“Do you need a list?” Captain Rivitir asked as I gazed apprehensively at the control panel in front of me. Must be a hundred gauges, switches, and dials, I thought.
“Uh, a list?” I muttered trying to decipher what I was seeing.
“Yeah, you know, a list of all this stuff and what it means,” she answered waving casually at the control panel.
I looked at her, “Well, uh if that's okay. Yeah, yeah, I would. I mean I know most of it, no problem,” I lied, nodding reassuringly, “but there is some stuff here that I'm not too sure about.” I was trying to appear knowledgeable, seasoned as they say, give the impression that I was a competent and well-trained co-pilot who would already know that panel inside and out and more but in fact I was in way over my head and I knew it.
“No problem,” she shrugged, and with a smile handed me the pamphlet she was holding. “Everybody needs a refresher when it comes to these old rigs,” she stated, walking away. Then she stopped and turned, “Oh, and if you're feeling in over your head, don't worry, you are.” Continuing on she whispered, “We all are.” I wasn't sure if I was meant to hear that last part or not. I saw the navigator giving me a worried look as I opened the pamphlet.
I was able to gain a working knowledge of my job with that very useful pamphlet. I could tell that several hands had already thumbed through it and I paid extra attention to the sections that someone had underlined or circled. This was a top secret mission I was told, national security and strictly need to know, so I wanted to give a good showing despite my inexperience. I wondered why they'd chosen this old airplane. And me.
“Here we go!” Captain Rivitir yelled above the engine noise which suddenly became much louder. Then we were taxiing down the runway. All my gauges seemed fine and I settled back. This is actually pretty cool, I thought as we became airborne and began our ascent. What a view from up here! I was thrilled until one of my gauges crawled up into the red. I quickly thumbed through the pamphlet until I found it. The passage was underlined and I recalled its urgency as I found and flipped the switches it assured me must be flipped. Nothing happened for a few heart wrenching moments then slowly, wonderfully, the gauge settled back into its proper position. I glanced over at Captain Rivitir who smiled and gave me a thumbs up. I blushed, nodding with a weak smile as I returned the thumbs up.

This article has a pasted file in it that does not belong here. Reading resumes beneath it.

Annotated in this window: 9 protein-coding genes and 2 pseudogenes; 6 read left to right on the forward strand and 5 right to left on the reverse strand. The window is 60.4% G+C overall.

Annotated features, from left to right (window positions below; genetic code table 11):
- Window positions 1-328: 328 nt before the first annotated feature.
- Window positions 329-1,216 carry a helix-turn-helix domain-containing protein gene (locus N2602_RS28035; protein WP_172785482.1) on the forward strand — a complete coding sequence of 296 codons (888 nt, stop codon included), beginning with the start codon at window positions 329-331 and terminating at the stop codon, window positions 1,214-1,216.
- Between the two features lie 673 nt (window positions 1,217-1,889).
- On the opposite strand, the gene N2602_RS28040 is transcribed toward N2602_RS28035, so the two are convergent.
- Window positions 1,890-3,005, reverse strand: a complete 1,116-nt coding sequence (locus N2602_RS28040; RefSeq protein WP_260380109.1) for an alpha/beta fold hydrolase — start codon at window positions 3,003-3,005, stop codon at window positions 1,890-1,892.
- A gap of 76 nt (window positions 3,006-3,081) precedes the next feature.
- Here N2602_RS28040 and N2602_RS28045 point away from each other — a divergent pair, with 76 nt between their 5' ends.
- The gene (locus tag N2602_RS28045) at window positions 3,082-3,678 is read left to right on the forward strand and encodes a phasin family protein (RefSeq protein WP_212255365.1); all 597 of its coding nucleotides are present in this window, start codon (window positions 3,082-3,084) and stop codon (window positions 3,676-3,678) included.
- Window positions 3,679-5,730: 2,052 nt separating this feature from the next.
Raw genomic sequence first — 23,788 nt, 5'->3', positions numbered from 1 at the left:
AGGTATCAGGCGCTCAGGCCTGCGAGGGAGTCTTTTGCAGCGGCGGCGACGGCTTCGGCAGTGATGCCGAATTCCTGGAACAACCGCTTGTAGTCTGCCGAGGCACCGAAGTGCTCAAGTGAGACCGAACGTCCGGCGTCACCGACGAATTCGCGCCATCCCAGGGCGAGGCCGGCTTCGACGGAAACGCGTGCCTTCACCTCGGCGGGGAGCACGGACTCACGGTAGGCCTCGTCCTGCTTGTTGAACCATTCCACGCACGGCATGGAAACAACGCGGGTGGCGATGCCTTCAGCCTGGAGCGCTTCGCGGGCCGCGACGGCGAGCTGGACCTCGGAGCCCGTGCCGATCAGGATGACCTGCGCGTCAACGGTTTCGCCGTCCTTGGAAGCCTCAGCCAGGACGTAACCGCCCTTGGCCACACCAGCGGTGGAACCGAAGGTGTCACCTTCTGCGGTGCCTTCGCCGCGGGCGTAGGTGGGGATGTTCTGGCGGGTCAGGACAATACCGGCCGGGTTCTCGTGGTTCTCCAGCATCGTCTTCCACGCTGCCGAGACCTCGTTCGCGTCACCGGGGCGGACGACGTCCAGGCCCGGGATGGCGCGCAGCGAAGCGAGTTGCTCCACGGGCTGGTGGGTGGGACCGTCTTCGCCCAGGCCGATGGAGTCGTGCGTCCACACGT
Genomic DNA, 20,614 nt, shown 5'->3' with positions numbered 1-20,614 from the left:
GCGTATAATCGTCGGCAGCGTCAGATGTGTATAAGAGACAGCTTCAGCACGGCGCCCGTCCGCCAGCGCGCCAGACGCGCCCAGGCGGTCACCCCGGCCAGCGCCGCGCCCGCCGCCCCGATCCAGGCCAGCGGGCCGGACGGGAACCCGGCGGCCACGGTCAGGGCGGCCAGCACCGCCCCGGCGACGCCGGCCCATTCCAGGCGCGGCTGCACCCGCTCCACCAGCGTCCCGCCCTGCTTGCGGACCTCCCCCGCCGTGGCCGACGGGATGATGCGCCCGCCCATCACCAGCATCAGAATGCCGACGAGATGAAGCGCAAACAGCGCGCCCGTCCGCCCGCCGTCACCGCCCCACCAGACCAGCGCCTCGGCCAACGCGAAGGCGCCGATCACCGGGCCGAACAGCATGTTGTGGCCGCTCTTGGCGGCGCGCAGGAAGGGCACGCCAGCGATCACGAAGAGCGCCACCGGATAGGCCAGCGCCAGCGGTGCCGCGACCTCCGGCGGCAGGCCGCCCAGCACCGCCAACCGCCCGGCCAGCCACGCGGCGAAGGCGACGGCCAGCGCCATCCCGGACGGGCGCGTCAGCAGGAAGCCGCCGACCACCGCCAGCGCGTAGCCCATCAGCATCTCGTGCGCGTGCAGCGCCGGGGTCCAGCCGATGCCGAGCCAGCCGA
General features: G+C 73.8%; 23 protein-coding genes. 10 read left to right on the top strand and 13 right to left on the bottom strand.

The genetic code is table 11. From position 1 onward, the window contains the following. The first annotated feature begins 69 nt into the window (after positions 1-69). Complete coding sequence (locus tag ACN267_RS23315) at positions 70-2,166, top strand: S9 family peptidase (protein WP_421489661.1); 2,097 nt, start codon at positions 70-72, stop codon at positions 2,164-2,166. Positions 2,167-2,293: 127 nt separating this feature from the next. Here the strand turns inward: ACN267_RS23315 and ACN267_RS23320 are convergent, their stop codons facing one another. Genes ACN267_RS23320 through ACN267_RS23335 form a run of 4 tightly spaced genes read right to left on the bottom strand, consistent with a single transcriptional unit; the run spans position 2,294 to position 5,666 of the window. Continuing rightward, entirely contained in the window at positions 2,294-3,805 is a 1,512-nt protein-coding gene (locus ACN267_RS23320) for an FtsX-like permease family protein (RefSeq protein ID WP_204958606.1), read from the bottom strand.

My only experience was flying a little single engine antique around the towns the Blarney Bailey Circus was visiting, flying a banner with Blarney Bailey Circus! emblazoned on it. It's pretty hard to fly that rickety old crate with a giant banner dragging along behind. Dimitri, one of the Flying Dangle Brothers, would set the banner firmly between two poles where I could swoop down and hook onto it. He'd make sure the banner wasn't tangled as I took to the skies.
Since it was my plane, inherited from my Uncle Flete who used to do crop dusting, they were glad to pay me without checking my license or anything, which was good because I didn't have one. Always meant to do the studying and flight hours and get one but I never did and they just assumed, since I had a plane and all, that I had one, and well, here I am, where I could just fly and no one questioned anything. I also did odd jobs around the circus, helping pitch tents and set up bleachers, that sort of thing. I worked ticket booths most evenings. I thought I was good for another decade or so until a black government vehicle pulled up.
I was parking my plane after flying circles for the last couple hours, and I watched the vehicle warily. Two men in dark suits got out and began strolling toward me, easy, unconcerned. They both wore dark glasses and before I even noticed they were on either side firmly gripping my arms and walking me toward their vehicle.
“Ma'am, you need to come with us and it'd be better if you didn't make any resistance,” one of them hissed as they pulled me along.
“Wait! What . . .?” I sputtered
“National Security,” the other barked.
Then I was in the back seat beside one man as the other got behind the wheel and hurried us away. Neither spoke, despite my demands for answers, as we sped to an airport where I was put on a giant, I mean bigger than what you're imagining now, way bigger, airplane with four huge propeller engines mounted on the wings.
I'm helping drive that plane right now. Co-pilot. I've found the pamphlet given to me by Captain Rivitir to be very helpful and I was even beginning to feel optimistic until the navigator handed out three large tan envelopes marked TOP SECRET in bright red letters, one to each of us. I opened mine and read.
TOP SECRET for Lillow G and no one else, or else!
Lillow! You are the co-pilot on a secret mission and you have no idea what you are doing. That's perfect. No one does. Captain Rivitir is actually the skipper of a tugboat and Rokkie Maikdue, your navigator, is a taxi driver in a large city. Listen: No one knows what they are doing. The reason is because you are going to fly through the Arches of Chaos, something no capable, reasoning pilot and crew could ever hope to accomplish. Your current chaos is just what's called for. You'll make it through, pretty sure. Once on the other side you'll be inside the Space Manifolds. One is plugged so you need to unplug it then return here. The Universe depends on you! Good Luck!